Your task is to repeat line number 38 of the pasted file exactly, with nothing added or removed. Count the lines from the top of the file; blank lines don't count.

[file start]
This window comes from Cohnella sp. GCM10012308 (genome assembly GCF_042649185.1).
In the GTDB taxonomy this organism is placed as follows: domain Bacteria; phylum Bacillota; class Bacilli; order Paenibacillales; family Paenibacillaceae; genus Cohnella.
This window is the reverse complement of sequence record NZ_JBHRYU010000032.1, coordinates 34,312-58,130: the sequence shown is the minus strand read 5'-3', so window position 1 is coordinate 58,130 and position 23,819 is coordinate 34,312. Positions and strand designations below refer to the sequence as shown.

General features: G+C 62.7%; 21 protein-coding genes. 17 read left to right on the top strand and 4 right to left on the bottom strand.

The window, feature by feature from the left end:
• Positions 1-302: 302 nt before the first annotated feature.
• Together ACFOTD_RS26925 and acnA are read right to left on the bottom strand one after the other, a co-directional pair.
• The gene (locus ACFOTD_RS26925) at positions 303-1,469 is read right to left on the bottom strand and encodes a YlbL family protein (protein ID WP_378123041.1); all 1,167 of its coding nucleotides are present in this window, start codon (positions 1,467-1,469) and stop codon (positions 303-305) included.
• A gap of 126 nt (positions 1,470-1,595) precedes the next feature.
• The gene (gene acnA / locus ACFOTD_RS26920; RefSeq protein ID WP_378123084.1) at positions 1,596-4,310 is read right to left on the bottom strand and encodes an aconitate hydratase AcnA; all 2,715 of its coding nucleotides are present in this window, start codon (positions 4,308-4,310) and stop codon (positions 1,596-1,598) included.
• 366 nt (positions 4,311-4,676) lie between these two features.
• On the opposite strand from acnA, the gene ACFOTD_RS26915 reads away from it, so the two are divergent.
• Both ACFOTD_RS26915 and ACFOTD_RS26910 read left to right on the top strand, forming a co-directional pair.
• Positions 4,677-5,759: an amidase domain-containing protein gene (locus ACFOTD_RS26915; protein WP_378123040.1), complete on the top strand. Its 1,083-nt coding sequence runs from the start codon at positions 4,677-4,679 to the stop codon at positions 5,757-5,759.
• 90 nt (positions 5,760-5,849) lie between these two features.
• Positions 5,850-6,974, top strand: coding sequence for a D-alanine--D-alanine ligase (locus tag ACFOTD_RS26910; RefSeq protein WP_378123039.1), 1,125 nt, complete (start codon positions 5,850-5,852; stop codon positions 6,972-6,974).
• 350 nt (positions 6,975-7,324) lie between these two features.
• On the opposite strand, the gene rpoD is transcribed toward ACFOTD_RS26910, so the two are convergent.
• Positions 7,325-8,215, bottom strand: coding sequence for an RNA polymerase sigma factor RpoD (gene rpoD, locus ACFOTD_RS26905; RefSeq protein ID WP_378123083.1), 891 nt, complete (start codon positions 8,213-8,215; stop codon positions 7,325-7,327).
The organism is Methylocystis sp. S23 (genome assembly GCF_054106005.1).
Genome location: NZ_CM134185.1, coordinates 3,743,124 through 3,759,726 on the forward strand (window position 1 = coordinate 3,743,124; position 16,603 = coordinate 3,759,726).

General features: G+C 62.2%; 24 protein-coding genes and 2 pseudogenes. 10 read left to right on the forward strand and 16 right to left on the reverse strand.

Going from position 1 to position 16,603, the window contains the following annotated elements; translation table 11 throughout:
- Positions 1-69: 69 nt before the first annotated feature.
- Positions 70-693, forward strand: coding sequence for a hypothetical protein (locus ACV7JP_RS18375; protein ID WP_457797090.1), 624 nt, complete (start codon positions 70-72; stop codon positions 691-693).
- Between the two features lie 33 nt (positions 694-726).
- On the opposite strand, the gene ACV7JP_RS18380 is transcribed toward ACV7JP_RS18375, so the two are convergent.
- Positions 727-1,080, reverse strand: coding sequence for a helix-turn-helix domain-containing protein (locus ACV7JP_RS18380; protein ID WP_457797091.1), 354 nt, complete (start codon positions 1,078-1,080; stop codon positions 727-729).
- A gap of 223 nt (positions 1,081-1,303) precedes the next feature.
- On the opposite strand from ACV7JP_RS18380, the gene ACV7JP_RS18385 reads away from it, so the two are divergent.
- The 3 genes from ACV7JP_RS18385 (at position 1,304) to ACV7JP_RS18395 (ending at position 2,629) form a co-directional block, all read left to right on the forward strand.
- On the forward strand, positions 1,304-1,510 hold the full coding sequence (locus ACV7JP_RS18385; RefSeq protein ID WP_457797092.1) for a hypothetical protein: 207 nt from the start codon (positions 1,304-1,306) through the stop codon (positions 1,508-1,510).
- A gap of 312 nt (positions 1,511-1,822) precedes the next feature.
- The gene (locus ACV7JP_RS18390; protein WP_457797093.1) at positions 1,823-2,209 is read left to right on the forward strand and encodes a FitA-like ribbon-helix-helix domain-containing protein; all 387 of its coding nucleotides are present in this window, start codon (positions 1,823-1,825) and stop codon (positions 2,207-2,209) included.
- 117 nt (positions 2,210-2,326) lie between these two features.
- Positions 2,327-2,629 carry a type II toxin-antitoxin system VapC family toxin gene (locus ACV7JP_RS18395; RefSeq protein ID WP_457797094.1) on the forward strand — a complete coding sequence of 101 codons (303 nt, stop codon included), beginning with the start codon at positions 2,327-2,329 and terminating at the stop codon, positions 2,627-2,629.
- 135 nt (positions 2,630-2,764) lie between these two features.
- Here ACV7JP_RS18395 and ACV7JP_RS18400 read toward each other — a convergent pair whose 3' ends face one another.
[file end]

- Here ACV7JP_RS18395 and ACV7JP_RS18400 read toward each other — a convergent pair whose 3' ends face one another.